Folk Lore eBook

James Napier
This eBook from the Gutenberg Project consists of approximately 158 pages of information about Folk Lore.
as if apparently strongly attracted thereto, he feels certain he is passing over a spring or metallic vein.  But the phenomenon, it is believed, will not take place with every one who may try it, there being only certain parties, mediums as we would name them in these days, who have the gift of operating successfully; and such parties obtained great fame in countries and districts where water was scarce, as they were able to point out the exact spots where wells should be dug, and also in such counties as Cornwall, where they could point out the spots where a mine could profitably be sunk.  Again and again within these few years have warm controversies been carried on in public papers on the question of the reality of the virtue and power of the dousing rod for discovering minerals or mineral veins.  Some have argued that a hazel rod is as perfect as a willow rod, and have adduced instances of its successful application.

There was another form of divining essentially an appeal to the lot, in which a stick was used, and which was frequently employed to determine matters of considerable importance.  Boys resorted to it in their games in order to determine between two parties, to settle for example which side should take a certain part in a game, or which of two lads, leaders in a game, should have the first choice of associates.  A long stick was thrown into the air and caught by one of the parties, then each alternately grasped it hand over hand, and he who got the last hold was the successful party.  He might not have sufficient length of stick to fill his whole hand, but if by closing his hand upon the end projecting from his opponent’s hand, he could support the weight of the stick, this was enough.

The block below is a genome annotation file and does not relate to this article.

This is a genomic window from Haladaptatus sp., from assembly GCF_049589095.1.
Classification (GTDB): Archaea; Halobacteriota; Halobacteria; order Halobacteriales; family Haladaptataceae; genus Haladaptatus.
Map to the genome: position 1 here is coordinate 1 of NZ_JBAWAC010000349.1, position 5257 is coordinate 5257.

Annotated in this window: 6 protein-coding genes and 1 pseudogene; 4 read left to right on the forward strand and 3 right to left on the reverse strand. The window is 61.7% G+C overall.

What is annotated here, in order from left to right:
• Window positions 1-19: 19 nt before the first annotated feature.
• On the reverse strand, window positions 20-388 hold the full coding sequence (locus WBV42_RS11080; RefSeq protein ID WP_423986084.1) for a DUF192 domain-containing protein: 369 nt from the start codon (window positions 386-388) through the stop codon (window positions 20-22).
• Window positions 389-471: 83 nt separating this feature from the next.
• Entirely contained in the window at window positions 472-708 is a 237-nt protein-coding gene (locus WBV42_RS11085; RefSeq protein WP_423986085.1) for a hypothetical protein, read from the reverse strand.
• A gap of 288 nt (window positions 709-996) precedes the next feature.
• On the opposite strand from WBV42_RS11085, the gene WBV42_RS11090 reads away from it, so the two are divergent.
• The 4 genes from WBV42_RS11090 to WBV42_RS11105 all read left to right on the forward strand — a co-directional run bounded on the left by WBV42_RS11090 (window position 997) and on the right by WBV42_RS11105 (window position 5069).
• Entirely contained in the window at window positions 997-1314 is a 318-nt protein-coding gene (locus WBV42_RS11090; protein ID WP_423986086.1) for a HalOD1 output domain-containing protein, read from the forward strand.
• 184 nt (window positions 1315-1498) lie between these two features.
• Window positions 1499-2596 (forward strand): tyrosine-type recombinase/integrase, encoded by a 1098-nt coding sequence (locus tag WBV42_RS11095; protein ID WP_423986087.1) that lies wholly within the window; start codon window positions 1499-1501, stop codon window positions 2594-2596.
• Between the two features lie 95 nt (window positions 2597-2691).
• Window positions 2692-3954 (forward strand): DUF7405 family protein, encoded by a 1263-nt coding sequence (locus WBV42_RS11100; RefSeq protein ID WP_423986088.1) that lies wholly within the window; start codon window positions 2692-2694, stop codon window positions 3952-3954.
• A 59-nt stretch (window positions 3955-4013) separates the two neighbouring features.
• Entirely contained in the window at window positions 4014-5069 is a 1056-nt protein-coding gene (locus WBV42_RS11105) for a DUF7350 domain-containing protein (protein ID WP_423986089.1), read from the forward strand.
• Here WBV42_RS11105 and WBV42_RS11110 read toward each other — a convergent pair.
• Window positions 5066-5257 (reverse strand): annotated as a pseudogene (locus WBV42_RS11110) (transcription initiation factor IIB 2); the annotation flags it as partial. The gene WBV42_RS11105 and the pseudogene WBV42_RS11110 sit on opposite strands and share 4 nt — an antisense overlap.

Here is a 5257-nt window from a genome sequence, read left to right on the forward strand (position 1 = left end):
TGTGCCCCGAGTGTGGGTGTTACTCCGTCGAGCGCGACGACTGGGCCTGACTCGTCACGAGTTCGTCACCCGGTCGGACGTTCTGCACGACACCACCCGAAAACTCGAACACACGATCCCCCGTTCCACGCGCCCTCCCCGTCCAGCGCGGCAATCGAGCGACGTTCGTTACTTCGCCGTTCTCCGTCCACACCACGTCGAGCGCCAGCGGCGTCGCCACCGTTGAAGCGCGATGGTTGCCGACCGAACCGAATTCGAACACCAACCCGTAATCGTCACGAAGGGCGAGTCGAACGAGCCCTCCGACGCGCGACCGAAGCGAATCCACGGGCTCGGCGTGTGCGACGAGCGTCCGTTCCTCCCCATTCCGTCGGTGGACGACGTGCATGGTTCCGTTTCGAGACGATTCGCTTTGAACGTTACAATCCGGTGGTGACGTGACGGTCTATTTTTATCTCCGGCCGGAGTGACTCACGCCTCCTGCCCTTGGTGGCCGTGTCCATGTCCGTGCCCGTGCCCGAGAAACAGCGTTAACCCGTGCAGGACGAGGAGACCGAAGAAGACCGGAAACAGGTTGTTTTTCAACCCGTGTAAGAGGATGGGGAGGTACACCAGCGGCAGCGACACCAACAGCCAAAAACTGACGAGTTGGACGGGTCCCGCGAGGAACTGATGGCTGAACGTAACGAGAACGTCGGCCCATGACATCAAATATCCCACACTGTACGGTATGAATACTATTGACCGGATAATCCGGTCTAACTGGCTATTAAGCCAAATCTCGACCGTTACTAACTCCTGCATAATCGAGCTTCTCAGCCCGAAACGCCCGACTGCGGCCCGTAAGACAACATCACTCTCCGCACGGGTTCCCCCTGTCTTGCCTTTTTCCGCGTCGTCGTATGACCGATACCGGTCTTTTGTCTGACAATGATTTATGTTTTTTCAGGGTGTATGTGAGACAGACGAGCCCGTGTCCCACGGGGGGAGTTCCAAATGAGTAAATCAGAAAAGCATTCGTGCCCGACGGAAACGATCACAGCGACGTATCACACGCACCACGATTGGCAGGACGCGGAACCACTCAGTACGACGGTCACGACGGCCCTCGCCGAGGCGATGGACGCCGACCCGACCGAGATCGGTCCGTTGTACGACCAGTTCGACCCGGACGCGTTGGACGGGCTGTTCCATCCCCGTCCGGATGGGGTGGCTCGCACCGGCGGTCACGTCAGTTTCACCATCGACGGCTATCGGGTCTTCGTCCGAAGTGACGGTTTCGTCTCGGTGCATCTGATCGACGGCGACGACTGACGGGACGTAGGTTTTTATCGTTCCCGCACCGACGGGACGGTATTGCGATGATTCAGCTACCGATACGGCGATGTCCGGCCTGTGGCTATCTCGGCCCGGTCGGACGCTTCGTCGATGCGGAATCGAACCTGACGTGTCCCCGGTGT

The various methods of divining which are generally regarded as modern inventions, such as the many forms of divining by cards, the reading of the future from the position of the leaves of tea in a tea-cup, etc., we will pass by without comment, only remarking that the prevalence among us still of such superstitious notions shows that men, notwithstanding our boasted civilisation, are still open to believe in mysteries which, to common sense, are incredible, without exhibiting the slightest trace of scepticism, and without taking any trouble to investigate the truth of the pretensions, contenting themselves with a saying I have often heard—­“Wonderful things were done of old which we cannot understand, and God’s hand is not yet shortened.  He can do now what He did then.”  And so they save themselves trouble of reasoning, a process which, to the majority, is disagreeable.

CHAPTER VIII.

SUPERSTITIONS RELATING TO ANIMALS.

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Folk Lore from Project Gutenberg. Public domain.
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